Vol.VIII No.VI Pg.8
August 1971

Stuff About Things

Robert F. Turner

Five articles concerning Preaching in Australia have appeared in TRUTH Magazine; and a lengthy article on this subject has or will soon be published in the GOSPEL GUARDIAN. In checking my manuscripts against field notes I have become aware that too little attention has been given the work of bro. Harold Comer. He was in Australia with bros. Binkley, Harkrider, and Everett;. and there is ample evidence of his effectiveness in Queensland, New South Wales, and in Victoria. The unintentional omission brought no complaint from him, but it focused my attention on the unsung heroes of every life situation.

The preface of a book often expresses the authors appreciation to an illustrious few, and then to the many others who made this work possible. Knowing my own dependence upon this less honored class, I often wonder how many of these unnamed ones may actually be the sinews of power and knowledge behind the product.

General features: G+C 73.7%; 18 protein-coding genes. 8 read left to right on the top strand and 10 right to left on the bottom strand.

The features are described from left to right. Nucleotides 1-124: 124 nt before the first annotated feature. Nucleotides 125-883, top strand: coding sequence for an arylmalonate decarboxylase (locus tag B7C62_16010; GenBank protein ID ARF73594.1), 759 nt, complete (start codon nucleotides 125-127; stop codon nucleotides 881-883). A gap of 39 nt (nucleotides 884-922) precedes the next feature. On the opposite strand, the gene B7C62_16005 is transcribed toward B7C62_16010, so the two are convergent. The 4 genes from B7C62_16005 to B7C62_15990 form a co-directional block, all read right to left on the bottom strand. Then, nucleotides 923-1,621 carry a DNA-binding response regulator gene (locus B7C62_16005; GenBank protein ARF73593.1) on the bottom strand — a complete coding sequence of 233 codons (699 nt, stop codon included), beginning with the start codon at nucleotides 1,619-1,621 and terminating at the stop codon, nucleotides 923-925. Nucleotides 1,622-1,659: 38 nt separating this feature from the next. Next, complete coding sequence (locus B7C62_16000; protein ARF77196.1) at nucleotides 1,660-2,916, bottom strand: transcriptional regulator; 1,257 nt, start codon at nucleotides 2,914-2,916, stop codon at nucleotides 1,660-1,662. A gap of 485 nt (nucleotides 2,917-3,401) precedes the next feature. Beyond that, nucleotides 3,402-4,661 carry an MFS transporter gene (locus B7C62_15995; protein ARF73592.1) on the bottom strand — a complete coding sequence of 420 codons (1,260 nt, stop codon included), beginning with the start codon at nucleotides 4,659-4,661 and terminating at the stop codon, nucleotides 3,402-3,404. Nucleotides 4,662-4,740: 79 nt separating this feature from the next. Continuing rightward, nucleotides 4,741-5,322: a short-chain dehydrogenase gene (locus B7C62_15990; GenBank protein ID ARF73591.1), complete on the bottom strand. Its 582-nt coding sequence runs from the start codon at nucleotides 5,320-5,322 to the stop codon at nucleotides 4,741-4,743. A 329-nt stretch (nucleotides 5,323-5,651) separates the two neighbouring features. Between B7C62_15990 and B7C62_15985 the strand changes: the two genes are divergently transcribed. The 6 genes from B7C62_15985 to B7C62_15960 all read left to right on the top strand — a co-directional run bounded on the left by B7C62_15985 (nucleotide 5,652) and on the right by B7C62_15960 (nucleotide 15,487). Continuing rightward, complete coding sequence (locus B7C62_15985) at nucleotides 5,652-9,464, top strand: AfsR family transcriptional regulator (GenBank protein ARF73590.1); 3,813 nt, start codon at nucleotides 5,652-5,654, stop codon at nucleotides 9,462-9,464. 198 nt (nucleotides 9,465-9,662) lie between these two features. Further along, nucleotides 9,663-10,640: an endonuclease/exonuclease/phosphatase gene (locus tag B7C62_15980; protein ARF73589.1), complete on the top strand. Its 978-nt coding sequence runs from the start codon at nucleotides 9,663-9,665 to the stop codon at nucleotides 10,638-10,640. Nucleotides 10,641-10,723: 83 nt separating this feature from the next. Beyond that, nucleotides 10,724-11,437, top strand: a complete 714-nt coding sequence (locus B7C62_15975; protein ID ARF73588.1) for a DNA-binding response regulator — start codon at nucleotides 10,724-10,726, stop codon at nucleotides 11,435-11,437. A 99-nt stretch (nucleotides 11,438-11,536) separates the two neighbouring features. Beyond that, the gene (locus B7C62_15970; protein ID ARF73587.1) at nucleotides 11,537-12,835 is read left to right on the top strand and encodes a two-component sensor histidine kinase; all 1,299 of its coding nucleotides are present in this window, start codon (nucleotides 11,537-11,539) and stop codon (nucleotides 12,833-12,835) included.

The story is told of a preacher who floundered through a sermon, much to his embarrassment as well as that of the congregation. And what most concerned the preacher was his inability to assign a reason for this failure. He had been well prepared, the subject relevant, the listeners attentive. But something was missing. That night he again stumbled through a portion of his sermon, then stopped short as he recognized the problem.

Where is that little old lady who always wears the old fashioned hat, and sits on the second pew at the left? he asked.

Sister Carnac? someone replied. She has moved from this community.

I did not even know her name the preacher explained; but her absence has affected my preaching. You see, I could tell that she really believed in me.

How many little known, seldom recognized factors enter our everyday life to shape and mold us? How dependent are we upon a horse-shoe nail or a tiny wire in a traffic signal? But far more vital to us, as social creatures, are the seemingly insignificant gestures of friendliness, or antagonism; of doubt, or trust; of appreciation, or indifference; that affect characters about us. Sung or unsung, each of us leave our mark on the world through which we pass.